How do you explain to a person that the movie you just watched was uncomfortable, yet you’re still recommending it? I just finished watching Conspiracy, and I have a heavy, slightly sick feeling in my gut, but I wouldn’t mind seeing this movie again. In fact it’s so packed with information you’d be hard pressed to absorb it all in one viewing.
Conspiracy, based off a German film, dramatizes the Wannsee Conference, held in 1942. At a stately home in Wannsee several officials of the Nazi government and the SS meet to discuss the “final solution to the Jewish question.” At only 96 minutes, the movie consists mainly of the participants arguing over points such as who can be considered Jewish, and minor disagreements between the government departments.
As a history student I had heard about when and where the discussion took place, but I still did not know the details, and my first stop after the credits rolled was of course Wikipedia. I glanced at the “Proceedings” heading in the entry and got a general overview of what the film omits and changes, and while all historical films do, and must do this, with the way the film is made I think it’s useful to point that out to the casual viewer. If you don’t want to do the research yourself, you may note that the film includes a line that the record of the proceedings should be edited, to remove certain words, and that is indeed historically true. So nothing you hear can be guaranteed to be accurate, though details over exact phrasing, I would argue, is not what’s important in this sort of film.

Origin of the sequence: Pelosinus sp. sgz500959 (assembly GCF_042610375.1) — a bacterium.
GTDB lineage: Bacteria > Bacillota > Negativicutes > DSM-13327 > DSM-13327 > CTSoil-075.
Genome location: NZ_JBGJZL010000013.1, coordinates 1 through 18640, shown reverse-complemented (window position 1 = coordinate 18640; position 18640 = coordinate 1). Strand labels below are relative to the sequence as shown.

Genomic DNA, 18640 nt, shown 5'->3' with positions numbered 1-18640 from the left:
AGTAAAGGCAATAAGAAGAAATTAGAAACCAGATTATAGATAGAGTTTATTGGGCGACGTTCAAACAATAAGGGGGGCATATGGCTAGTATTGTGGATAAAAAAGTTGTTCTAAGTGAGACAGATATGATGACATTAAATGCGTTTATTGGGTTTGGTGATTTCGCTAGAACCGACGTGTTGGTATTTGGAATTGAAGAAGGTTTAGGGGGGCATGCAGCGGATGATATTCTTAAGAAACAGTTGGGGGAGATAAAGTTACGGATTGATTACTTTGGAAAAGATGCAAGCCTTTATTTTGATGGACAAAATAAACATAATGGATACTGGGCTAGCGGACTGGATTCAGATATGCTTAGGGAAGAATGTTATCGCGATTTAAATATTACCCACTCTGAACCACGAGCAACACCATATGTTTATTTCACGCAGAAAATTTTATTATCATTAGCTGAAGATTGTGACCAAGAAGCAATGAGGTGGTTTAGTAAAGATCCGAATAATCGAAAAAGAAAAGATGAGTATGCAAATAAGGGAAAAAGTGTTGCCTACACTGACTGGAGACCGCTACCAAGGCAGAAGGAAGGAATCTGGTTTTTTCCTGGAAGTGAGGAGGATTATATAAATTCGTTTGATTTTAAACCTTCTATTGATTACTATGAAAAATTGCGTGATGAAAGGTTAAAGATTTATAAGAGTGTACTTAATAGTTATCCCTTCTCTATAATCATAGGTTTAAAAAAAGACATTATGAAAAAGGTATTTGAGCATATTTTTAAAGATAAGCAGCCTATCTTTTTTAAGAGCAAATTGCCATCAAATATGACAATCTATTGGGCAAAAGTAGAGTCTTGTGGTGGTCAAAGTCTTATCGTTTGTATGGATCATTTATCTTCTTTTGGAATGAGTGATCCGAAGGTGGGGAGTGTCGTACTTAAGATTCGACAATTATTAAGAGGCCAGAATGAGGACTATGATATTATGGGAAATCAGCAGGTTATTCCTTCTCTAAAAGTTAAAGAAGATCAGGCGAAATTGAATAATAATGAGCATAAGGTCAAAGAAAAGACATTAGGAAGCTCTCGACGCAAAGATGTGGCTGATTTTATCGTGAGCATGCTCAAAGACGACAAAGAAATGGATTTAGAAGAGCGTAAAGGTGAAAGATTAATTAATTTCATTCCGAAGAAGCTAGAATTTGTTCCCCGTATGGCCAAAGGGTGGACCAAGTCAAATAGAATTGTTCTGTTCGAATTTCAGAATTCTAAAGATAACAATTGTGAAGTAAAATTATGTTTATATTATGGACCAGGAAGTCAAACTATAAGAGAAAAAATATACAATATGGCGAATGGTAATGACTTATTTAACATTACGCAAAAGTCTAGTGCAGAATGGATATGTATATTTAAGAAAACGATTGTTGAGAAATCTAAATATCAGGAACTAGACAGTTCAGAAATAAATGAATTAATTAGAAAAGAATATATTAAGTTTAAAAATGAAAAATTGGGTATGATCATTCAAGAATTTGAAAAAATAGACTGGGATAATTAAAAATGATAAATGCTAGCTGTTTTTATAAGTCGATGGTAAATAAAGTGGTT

Kenneth Branagh plays Reinhard Heydrich, who presides over the meeting. He manages to be both the most creepy and most charming person in the room, with just a hint of humanity thrown in, presumably to unsettle the viewer even further. The other actors all play their parts really well, and I suppose that’s the creepiest thing about the movie: watching all these nice actors playing people who are discussing such an indescribable act.
The film focuses solely on the meeting, with a few pauses for us to catch our breath while the Nazis get some fresh air and gossip in smaller groups. The photography and editing leaves you very much gasping for air during these breaks, and I’m pretty sure the meeting room kept shrinking, but that was perhaps only the sense of dread as you wait for inevitable question to be discussed openly.
All praise aside for a moment, I did feel the movie lacked a bit of, well, movie-ness. It’s not so much a movie as a dramatized lecture. I’m pretty sure a History Channel version would have been much more enlightening and memorable. With so much information, names, places, government departments and confusion about what it’s all really for, you’re left with the sense that the movie needs some cuts to interviews with historians.
The movie leaves you feeling like you’ve just woken from a uneasy dream you can’t remember. While that in itself is something to be admired – I enjoy any film that leaves an impact – I can’t help but feel slightly cheated, because I wanted it to be a film I remembered in its entirety.
At the very end, Eichmann (Stanely Tucci) puts on some music, and you realize the film’s soundtrack has been silent throughout the meeting, sort of like when the movie ends, and you realize that’s the whole thing.
Nevertheless, I urge you to check it out, because if nothing else, you’ll always remember what a nice room these men all sat in while they discussed the fates of so many.
Dice roll: 4